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Spanish HIV Vaccine Shows 90 Percent Success in Early Trial

HIV virions budding and releasing from an infected cell

HIV virions budding and releasing from an infected cell

Medical researchers in Spain say an experimental vaccine against HIV, the virus that causes AIDS, has produced a 90 percent immune response among a small group of healthy human test subjects. The promising results pave the way for further clinical trials on HIV-infected volunteers.

Researchers at the Spanish National Research Council's National Biotech Center say their MVA-B vaccine is made with bits of non-infectious HIV genetic material and is designed to train the body’s immune system over time to detect and fight different components of the virus. Lead scientist Mariano Esteban likens the vaccine's effectiveness to showing an HIV picture to the immune systems’ “soldiers,” so they will recognize it and be ready to attack if it appears again in the future.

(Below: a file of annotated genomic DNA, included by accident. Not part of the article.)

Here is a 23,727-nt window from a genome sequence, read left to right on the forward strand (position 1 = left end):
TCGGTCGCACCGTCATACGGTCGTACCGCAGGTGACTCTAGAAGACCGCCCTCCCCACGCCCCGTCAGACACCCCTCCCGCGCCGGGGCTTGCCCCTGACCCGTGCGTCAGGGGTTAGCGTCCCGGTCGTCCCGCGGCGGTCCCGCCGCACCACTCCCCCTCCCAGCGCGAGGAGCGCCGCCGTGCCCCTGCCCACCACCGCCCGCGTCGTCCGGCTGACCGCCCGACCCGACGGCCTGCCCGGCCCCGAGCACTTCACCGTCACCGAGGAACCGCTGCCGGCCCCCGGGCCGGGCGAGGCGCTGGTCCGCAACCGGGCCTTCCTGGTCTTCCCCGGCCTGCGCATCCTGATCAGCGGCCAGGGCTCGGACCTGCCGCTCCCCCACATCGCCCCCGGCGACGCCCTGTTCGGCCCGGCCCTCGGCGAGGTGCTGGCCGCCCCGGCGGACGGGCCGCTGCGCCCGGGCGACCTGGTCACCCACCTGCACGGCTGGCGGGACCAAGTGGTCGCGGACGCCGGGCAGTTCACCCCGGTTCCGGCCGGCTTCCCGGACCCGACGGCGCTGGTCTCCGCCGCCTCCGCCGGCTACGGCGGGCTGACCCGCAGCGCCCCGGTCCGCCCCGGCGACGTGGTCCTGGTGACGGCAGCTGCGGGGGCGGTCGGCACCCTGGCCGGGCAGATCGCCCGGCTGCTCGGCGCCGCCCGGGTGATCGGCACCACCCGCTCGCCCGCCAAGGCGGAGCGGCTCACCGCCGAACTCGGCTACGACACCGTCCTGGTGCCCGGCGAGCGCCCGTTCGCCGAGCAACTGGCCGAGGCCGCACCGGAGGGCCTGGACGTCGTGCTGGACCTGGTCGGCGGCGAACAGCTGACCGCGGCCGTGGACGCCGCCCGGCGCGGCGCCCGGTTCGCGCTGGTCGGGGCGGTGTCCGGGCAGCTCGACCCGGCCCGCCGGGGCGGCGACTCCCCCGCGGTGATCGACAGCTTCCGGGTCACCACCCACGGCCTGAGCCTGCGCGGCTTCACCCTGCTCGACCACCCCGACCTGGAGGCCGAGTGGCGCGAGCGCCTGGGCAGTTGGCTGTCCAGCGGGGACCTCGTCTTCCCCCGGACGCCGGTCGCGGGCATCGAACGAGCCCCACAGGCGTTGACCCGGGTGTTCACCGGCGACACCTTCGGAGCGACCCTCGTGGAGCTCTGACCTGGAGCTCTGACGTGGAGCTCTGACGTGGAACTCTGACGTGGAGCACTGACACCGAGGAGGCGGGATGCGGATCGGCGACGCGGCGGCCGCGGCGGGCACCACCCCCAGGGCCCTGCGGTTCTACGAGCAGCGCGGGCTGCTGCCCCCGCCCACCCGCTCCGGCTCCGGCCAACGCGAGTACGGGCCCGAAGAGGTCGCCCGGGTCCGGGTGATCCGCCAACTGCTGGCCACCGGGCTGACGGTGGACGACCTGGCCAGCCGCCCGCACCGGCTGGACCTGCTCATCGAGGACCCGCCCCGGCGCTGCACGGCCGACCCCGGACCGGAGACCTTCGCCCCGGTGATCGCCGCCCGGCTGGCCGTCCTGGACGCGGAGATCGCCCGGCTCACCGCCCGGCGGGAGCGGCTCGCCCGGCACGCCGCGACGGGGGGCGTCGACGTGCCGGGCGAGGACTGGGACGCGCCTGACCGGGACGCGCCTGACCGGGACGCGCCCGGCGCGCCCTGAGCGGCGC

The researchers conducted the clinical trial on a group of 30 HIV-free volunteers to test whether a healthy immune system is capable of reacting to the vaccine. The researchers say 85 percent of those who received the vaccine maintained their strong immune response to the virus for at least one year. Six of the 30 volunteers received a placebo instead of the vaccine. The test subjects were safe from accidentally contracting the virus because the four HIV genes used in the vaccine cannot self-replicate.

Esteban says he hopes the vaccine will eventually reduce HIV to "a minor chronic infection." Improved drug therapies have enabled people infected with HIV to live longer, but the disease remains incurable and new infection rates remain high in many parts of the world.

The United Nations World Health Organization estimates that more than 33 million people worldwide are infected with HIV.

The results of the experimental HIV vaccine trial appear in both the Journal of Virology and the journal Vaccine.